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Act NOW In Support Of the NEA, NEH, and Other Federal Cultural Agencies

Saturday, May 27, 2017   (0 Comments)
Posted by: Tim Lloyd
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The US Constitution states that a purpose of government is to “promote the general welfare.” Our capacity to understand our country and our world, and to express that understanding through works of artistic and humanistic endeavor, are critical to that goal. Earlier this week, the Trump Administration issued a budget proposal for the coming fiscal year that undermines that capacity.

The President’s budget proposal calls for the eradication of the National Endowment for the Arts, the National Endowment for the Humanities, and many other cultural agencies, including the Corporation for Public Broadcasting, the Institute of Museum and Library Services, the National Historic Publications and Records Commission, and the International and Foreign Language Studies programs of the Department of Education (Title VI and Fulbright-Hays). (For a complete list of the many federal government programs that the proposed budget would eliminate, please visit

The President’s FY 2018 budget proposal is an assault on our nation’s core values, for the arts and humanities are essential to an innovative and robust civil society in which citizens are free to question, investigate, imagine, and create a better present and future. If this radical proposal is enacted, the infrastructure of the arts and humanities in the US, and the many community-based activities these two agencies and others support in every part of our country, will be imperiled.

Of course, while the President may propose, it is the Congress that appropriates funding. We urge you to contact your US Representative and Senators NOW to tell them that you support the arts and humanities, and strongly oppose any proposal that would eliminate the NEA, NEH, and these other essential programs. Any federal budget affects many issues, and you may wish to address those separately, but if the folklore studies community does not arise in defense of artistic and humanistic expression, research, and public programming, much will be lost.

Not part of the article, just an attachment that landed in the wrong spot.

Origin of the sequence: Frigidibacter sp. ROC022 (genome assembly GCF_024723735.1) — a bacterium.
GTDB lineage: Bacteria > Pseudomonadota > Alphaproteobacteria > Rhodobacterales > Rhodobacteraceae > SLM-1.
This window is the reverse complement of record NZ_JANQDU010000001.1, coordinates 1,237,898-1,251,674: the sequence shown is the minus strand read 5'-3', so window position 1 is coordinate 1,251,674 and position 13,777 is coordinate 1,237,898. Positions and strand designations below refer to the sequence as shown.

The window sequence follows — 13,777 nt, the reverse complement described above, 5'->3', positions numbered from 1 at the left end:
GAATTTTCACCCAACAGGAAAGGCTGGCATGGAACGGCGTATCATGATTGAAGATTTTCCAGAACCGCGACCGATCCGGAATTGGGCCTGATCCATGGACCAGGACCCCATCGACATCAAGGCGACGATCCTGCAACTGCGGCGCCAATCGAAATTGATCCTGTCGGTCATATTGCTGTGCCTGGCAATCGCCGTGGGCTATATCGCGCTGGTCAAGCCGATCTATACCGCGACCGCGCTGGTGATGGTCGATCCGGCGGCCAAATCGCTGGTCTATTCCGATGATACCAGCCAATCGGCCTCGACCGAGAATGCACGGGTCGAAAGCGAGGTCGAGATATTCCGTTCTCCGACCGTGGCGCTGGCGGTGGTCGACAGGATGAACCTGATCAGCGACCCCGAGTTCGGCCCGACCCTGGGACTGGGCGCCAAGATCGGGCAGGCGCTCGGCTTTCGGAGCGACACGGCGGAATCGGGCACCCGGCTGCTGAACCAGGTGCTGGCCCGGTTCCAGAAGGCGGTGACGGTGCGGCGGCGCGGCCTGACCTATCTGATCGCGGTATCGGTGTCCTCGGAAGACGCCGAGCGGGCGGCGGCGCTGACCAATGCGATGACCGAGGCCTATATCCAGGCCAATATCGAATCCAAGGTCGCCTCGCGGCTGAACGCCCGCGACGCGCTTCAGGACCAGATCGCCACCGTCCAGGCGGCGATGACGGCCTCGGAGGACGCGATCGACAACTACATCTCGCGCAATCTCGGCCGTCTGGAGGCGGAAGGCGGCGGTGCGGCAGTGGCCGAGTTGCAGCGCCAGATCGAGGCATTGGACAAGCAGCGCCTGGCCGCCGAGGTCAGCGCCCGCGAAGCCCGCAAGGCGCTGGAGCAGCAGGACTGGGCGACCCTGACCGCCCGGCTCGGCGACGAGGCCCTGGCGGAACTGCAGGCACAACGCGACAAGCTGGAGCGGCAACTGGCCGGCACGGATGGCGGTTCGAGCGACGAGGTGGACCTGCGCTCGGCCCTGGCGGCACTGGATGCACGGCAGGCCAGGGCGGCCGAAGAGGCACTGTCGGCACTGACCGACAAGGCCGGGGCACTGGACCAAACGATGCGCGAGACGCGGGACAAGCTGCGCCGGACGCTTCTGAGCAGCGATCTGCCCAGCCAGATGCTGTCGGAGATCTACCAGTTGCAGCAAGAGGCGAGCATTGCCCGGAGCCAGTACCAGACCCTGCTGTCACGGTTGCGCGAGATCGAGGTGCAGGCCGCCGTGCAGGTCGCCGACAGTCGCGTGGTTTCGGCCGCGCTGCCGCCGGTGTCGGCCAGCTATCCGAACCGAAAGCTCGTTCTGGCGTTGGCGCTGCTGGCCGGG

The strong response of NEA and NEH supporters earlier this year helped both Endowments win a slight increase in their current appropriations. As the struggle over the FY 2018 budget is likely to be protracted, your early action will let Congress know of our vigilant opposition to the Administration’s proposals. 

To contact your US Representative and Senators, you can use one of these three options. No matter which means of communication you choose, please briefly personalize your message by citing concrete examples of the ways in which support from these federal agencies has made a difference in your community and state. If you are employed in the field, mention the institution where you work in your state and/or Congressional district.

1. Make a phone call. You can reach the offices of all US Representatives and Senators through the US Capitol switchboard at 202/224-3121. A personal phone call is preferable to an e-mail.

2. Write a message. To find the member of the US House of Representatives who represents you, go to the US House of Representatives website at, which will allow you to search using your home ZIP code, and will take you directly to a link to your Representative’s website and contact information. Congressional offices allow you to send an e-mail if you are from their district. You can find and contact your Senators (each US state has two) by going to

3. Make in-person visits to your Senators’ or Representative’s local or Washington offices, or to events that your Senators or Representative will be holding in your state or district in the coming weeks. Raising important issues In person can be particularly effective.

Here are some information resources you may find useful:

The Americans for the Arts Action Fund (for the NEA) and the National Humanities Alliance (for the NEH) also offer simple ways to e-mail your Representative and Senators. Please visit the AAAF’s site and the NHA’s site today; each offers a template email that you can modify as you see fit.

The AFS website has an advocacy toolkit, and a set of talking points about the importance and impact of the NEA folk and traditional arts funding, that you can use in your own advocacy.

Please keep AFS informed (at about your Congressional contacts, including any responses you receive.

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